Migrant Crisis in EU Could Stress Relations as Borders are Once Again Closed

One of the dearest values in Europe is the lack of passports.  Many would be appalled by the idea that there would be armed soldiers guarding and inspecting travelers as they passed from one EU country to the next.  Just as it is in America, if you remain in the EU, you can move freely from state to state.  But this is now coming under threat.

Fox reports

Hungary suspended all rail traffic Tuesday from its main terminal in Budapest and cleared the train station of hundreds of migrants trying to board trains for Austria and Germany — the hoped-for end destinations in their flight from turmoil in the Mideast and Asia.

What this means is that the major hub funneling refugees from the conflict and ISIS in Syria is, at least for now, closed.  This is because, Austria and Germany are seeking to slow down the movement of the migrant surge.

Fox Continues

The closure of the station appeared prompted in part by pressure from other European Union nations trying to cope with the influx of thousands of migrants flowing through Hungary. Europe has been overwhelmed by a surge of migrants, with over 332,000 arriving so far this year, according to the International Organization for Migration.

The problem is simple to understand.  Unlike the U.S., EU member states are not equal.  While there are poorer areas and fewer jobs in certain regions or states in America, We still are one country.  We face greater economic unity and therefore though there are differences from state to state, each state is more alike than different.  But, when we look at the EU, there is a vast difference between nations.  Germany and Greece, for example, are like night and day.  The Migrants wish to be in the wealthier, job-rich countries such as Germany than in job poor Greece.  And thus, instead of the migrant stopping when they get to Europe, they move on to the places with better opportunities and more welcoming laws.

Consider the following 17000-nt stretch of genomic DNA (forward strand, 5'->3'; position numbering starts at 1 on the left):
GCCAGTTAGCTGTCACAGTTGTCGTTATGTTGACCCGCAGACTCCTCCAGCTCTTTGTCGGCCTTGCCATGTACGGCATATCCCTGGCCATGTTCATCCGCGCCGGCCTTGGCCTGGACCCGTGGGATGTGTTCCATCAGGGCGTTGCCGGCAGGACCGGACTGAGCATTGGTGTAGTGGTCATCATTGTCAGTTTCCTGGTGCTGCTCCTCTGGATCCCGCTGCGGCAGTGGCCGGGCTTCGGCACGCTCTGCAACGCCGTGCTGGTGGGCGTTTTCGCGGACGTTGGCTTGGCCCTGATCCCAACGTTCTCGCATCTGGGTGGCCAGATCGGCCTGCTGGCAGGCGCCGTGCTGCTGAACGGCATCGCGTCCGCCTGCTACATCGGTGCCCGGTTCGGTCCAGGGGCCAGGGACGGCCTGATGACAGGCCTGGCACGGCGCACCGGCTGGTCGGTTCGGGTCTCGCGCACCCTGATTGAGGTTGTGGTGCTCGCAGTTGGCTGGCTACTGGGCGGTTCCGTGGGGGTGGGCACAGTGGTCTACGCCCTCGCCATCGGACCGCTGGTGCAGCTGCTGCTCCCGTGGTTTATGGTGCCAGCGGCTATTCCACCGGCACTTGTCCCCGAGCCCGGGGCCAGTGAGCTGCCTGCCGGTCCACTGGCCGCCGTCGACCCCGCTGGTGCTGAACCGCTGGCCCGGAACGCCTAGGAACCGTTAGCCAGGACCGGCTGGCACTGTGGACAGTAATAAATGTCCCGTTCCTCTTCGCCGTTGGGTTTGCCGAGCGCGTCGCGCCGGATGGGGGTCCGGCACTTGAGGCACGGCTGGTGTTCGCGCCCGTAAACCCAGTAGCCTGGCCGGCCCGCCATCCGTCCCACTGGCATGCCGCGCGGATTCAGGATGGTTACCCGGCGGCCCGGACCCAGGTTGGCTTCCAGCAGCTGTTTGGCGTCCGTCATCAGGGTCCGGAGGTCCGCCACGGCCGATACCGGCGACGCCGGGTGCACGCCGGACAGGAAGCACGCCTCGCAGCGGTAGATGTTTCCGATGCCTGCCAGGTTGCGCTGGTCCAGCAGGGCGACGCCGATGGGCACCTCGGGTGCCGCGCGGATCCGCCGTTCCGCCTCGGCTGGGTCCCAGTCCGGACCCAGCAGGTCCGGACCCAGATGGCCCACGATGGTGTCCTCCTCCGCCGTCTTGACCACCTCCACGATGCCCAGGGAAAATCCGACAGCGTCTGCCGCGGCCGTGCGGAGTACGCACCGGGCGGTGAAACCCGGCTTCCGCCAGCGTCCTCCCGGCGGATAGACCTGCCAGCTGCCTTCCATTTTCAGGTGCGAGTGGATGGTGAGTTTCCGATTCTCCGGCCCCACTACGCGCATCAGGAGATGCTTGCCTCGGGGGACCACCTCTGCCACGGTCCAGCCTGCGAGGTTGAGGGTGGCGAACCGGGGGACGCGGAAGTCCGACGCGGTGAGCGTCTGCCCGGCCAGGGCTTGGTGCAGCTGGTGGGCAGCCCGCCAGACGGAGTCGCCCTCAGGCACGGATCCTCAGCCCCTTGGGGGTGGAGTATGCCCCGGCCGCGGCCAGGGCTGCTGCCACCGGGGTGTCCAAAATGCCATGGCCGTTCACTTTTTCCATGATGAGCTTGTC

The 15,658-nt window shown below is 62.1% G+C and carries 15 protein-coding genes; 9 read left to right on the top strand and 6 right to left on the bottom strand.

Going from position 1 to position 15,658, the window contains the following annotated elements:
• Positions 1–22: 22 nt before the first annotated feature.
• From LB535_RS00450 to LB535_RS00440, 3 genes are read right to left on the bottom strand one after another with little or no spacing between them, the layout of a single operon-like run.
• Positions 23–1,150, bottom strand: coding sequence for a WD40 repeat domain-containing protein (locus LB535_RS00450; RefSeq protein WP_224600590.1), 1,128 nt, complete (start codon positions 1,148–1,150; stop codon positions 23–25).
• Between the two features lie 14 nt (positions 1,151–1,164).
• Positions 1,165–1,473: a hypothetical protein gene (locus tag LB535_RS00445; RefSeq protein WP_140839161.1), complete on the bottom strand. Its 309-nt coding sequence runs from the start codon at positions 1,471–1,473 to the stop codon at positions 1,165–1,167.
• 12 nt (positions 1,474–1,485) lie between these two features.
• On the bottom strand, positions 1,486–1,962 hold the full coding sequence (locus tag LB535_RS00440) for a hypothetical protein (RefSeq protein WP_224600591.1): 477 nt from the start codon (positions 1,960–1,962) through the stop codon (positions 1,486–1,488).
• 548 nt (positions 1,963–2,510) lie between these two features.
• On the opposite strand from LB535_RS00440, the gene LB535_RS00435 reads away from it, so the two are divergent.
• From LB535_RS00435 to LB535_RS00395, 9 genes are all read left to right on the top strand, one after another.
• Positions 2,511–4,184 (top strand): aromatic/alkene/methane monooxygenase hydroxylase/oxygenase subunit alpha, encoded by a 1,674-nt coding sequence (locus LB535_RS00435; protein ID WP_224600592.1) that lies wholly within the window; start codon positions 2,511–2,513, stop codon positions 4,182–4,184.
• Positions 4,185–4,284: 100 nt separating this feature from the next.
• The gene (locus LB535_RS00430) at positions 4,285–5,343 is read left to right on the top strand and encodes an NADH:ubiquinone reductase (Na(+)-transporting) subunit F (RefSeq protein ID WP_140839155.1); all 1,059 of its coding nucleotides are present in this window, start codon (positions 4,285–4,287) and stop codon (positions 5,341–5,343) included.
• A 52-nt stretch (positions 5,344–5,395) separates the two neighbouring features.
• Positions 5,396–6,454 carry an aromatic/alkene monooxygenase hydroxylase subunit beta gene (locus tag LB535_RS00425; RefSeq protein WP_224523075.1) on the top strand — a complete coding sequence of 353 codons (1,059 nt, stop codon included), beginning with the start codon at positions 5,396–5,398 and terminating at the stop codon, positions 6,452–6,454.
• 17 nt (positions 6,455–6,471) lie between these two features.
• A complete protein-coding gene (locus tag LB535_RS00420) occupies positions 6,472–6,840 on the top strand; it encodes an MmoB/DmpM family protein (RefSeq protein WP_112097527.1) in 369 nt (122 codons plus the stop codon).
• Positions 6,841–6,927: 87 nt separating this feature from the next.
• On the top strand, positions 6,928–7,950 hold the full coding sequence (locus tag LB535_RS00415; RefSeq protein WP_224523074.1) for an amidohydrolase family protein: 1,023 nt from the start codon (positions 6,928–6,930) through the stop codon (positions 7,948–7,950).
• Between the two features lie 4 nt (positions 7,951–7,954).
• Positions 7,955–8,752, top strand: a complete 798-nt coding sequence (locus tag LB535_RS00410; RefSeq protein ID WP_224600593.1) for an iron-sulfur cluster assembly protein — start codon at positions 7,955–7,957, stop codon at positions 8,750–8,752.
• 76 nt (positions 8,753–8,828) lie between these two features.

The New York Times reports

These questions go to the heart of the viability of the European Union’s borderless interior, which member countries on the edges of Europe are required to police and protect. Some of those countries — notably Greece, Italy and Hungary — say they are so economically stressed that they are admitting migrants with little or no processing. Many are heading for the wealthier countries like Germany, which now expects 800,000 arrivals this year.

This is prompting Germany and other EU members to ask others to do their part.

The Times continues

Ms. Merkel, Europe’s most powerful leader, has said she wants fellow European countries to take more of the migrants.

She faced an immediate challenge on Monday from the leaders of Slovakia and the Czech Republic, who said that they would seek to form an alliance with Hungary to resist any quota-based redistribution of migrants.

With many of the EU membership seeking to strike a compromise between their desire to have an open interior and the concern for migrants health and safety, many are not asking the important question.

Who is making sure the wrong people are not getting in?  It seems that this is creating a situation that is ripe for terrorists to attack.  And we have already seen that this value for open borders will not last if this surge continued. Austria has already begun to check cars coming from Hungary.